Digital Single Lens Reflex cameras and other interchangeable lens digital imaging devices are all the rage now. Canon and Nikon DSLRs dominate, but there is some serious (and interesting) competition from Sony and Pentax on the DSLR front and from Panasonic and Olympus in the Four Thirds format market niche. The new Pentax K-r is a bit larger than its little brother (the Pentax K-x) and it shares some components and a noticeable family resemblance with its bigger brother (and Pentax's flagship DSLR) the K-7.
The Pentax K-r features a new 12.4-megapixel APS-C sized (23.6x15.8mm) RGB CMOS image sensor, a six frames per second burst rate, ISO sensitivity ranging from ISO 100 to ISO 25600, in-camera HDR (high dynamic range) and a Night Scene HDR mode, and 720p HD (at 25 fps) video capture. The Pentax K-x features a 230,000k-dot, 2.7-inch LCD screen - the new K-r features the same 3.0-inch 921,000k-dot "live view" LCD as the K-7 and unlike the K-x, illuminated AF indicators in the viewfinder. The K-r's AF system utilizes 11 autofocus points, nine of them cross-type sensors.
The Pentax K-r stores images to SD and SDHC flash memory cards and after a firmware update with SDXC cards as well. While the K-r's LCD screen is not articulated like those of some of its competition it does feature a very wide 170-degree viewing angle (in both horizontal and vertical axes) that ought to help when shooting over a crowd, from the hip, or close to the ground.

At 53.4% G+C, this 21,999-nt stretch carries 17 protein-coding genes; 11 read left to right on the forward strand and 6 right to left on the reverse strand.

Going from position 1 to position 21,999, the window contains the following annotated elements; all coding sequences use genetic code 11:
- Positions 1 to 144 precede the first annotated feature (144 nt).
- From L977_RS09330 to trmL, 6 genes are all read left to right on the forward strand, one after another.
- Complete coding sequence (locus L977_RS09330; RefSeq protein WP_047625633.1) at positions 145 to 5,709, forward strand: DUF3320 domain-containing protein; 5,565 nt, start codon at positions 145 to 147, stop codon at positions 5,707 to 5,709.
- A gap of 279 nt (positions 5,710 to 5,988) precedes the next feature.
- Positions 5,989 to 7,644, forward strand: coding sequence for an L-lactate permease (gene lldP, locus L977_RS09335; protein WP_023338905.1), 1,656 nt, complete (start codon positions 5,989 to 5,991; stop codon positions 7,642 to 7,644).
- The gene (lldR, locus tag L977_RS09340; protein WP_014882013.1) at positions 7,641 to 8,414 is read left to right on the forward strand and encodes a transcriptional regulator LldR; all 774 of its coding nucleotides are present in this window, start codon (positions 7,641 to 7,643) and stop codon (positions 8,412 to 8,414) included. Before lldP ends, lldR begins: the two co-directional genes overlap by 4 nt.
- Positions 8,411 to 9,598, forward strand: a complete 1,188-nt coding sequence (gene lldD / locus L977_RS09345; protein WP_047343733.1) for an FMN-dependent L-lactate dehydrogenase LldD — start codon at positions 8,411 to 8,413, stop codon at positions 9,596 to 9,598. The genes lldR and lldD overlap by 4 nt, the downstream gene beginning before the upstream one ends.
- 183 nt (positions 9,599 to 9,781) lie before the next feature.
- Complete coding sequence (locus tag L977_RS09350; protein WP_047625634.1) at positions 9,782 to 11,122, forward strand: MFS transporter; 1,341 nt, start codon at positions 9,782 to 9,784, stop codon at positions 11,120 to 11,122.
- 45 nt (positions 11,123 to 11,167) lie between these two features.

The Pentax K-r provides a sensor-shift Shake Reduction (image stabilization) system to compensate for minor camera movement during exposure. The system also serves as a dust-reduction system, shaking the sensor (at start-up) to remove any dust that might have accumulated. The K-r also features a unique infrared data transfer method compatible with the IrSimple data transmission system - permitting wireless hi-speed image transfer from camera to camera, or from camera to a Web page via a cell phone. If all that isn't enough, the K-r features a nifty dual-power system that includes a rechargeable lithium-ion battery and (with a special battery holder) the ability to substitute available anywhere AA batteries. Like the K-x, the K-r is available in black, red or white. Unlike many current DSLR cameras, the K-r comes with a printed 350 page user's manual.
I've only had the camera for a few days, but I like it so far. My test camera was red - BRIGHT red. This DSLR (at least the red version) attracts attention, several people came up and asked about the camera while I was using it in walk-around mode. In hand, the K-r is nicely balanced with a substantial handgrip, so it is comfortable to carry - even for extended periods. All the K-r's controls are logically placed and easily accessed.
The camera appears to be sturdily constructed and operation seems straightforward - the K-r looks, feels, and handles like just about every other entry-level and mid-level DSLR out there, but (initially) the K-r's menu system seems to be overly complex. The Pentax K-r is available in several configurations, but the standard kit features an f/3.5-5.6 18-55mm SMC Pentax zoom. Our full review of the Pentax K-r will appear shortly.